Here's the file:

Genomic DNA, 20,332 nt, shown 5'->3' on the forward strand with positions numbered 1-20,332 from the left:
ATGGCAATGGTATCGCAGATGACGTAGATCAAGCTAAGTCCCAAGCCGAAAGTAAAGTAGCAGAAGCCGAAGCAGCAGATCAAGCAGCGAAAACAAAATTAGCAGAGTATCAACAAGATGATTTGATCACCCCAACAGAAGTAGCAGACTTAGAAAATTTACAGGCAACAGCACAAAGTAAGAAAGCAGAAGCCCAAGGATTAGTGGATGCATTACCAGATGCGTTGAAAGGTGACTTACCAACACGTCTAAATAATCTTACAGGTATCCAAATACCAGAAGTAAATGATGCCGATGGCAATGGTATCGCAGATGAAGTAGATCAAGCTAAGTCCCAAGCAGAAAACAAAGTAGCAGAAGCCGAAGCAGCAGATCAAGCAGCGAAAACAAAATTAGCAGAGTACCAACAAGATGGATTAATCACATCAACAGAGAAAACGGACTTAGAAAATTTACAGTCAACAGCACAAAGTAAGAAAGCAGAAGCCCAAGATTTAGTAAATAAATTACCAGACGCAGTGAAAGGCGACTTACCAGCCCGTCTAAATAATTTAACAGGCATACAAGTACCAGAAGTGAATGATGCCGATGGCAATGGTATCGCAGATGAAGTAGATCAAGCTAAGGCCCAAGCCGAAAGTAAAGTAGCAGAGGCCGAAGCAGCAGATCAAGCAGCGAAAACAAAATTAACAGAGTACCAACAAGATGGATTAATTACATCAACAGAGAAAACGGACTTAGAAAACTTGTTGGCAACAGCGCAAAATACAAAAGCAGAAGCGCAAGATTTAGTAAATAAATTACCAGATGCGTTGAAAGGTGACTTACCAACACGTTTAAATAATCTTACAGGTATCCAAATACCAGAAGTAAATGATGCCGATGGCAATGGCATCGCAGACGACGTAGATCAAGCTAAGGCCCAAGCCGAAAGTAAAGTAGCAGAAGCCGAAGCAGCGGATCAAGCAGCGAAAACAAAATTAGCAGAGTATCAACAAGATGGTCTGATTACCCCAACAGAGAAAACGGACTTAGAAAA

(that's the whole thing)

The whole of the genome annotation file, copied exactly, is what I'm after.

Genomic DNA, 20,332 nt, shown 5'->3' on the forward strand with positions numbered 1-20,332 from the left:
ATGGCAATGGTATCGCAGATGACGTAGATCAAGCTAAGTCCCAAGCCGAAAGTAAAGTAGCAGAAGCCGAAGCAGCAGATCAAGCAGCGAAAACAAAATTAGCAGAGTATCAACAAGATGATTTGATCACCCCAACAGAAGTAGCAGACTTAGAAAATTTACAGGCAACAGCACAAAGTAAGAAAGCAGAAGCCCAAGGATTAGTGGATGCATTACCAGATGCGTTGAAAGGTGACTTACCAACACGTCTAAATAATCTTACAGGTATCCAAATACCAGAAGTAAATGATGCCGATGGCAATGGTATCGCAGATGAAGTAGATCAAGCTAAGTCCCAAGCAGAAAACAAAGTAGCAGAAGCCGAAGCAGCAGATCAAGCAGCGAAAACAAAATTAGCAGAGTACCAACAAGATGGATTAATCACATCAACAGAGAAAACGGACTTAGAAAATTTACAGTCAACAGCACAAAGTAAGAAAGCAGAAGCCCAAGATTTAGTAAATAAATTACCAGACGCAGTGAAAGGCGACTTACCAGCCCGTCTAAATAATTTAACAGGCATACAAGTACCAGAAGTGAATGATGCCGATGGCAATGGTATCGCAGATGAAGTAGATCAAGCTAAGGCCCAAGCCGAAAGTAAAGTAGCAGAGGCCGAAGCAGCAGATCAAGCAGCGAAAACAAAATTAACAGAGTACCAACAAGATGGATTAATTACATCAACAGAGAAAACGGACTTAGAAAACTTGTTGGCAACAGCGCAAAATACAAAAGCAGAAGCGCAAGATTTAGTAAATAAATTACCAGATGCGTTGAAAGGTGACTTACCAACACGTTTAAATAATCTTACAGGTATCCAAATACCAGAAGTAAATGATGCCGATGGCAATGGCATCGCAGACGACGTAGATCAAGCTAAGGCCCAAGCCGAAAGTAAAGTAGCAGAAGCCGAAGCAGCGGATCAAGCAGCGAAAACAAAATTAGCAGAGTATCAACAAGATGGTCTGATTACCCCAACAGAGAAAACGGACTTAGAAAA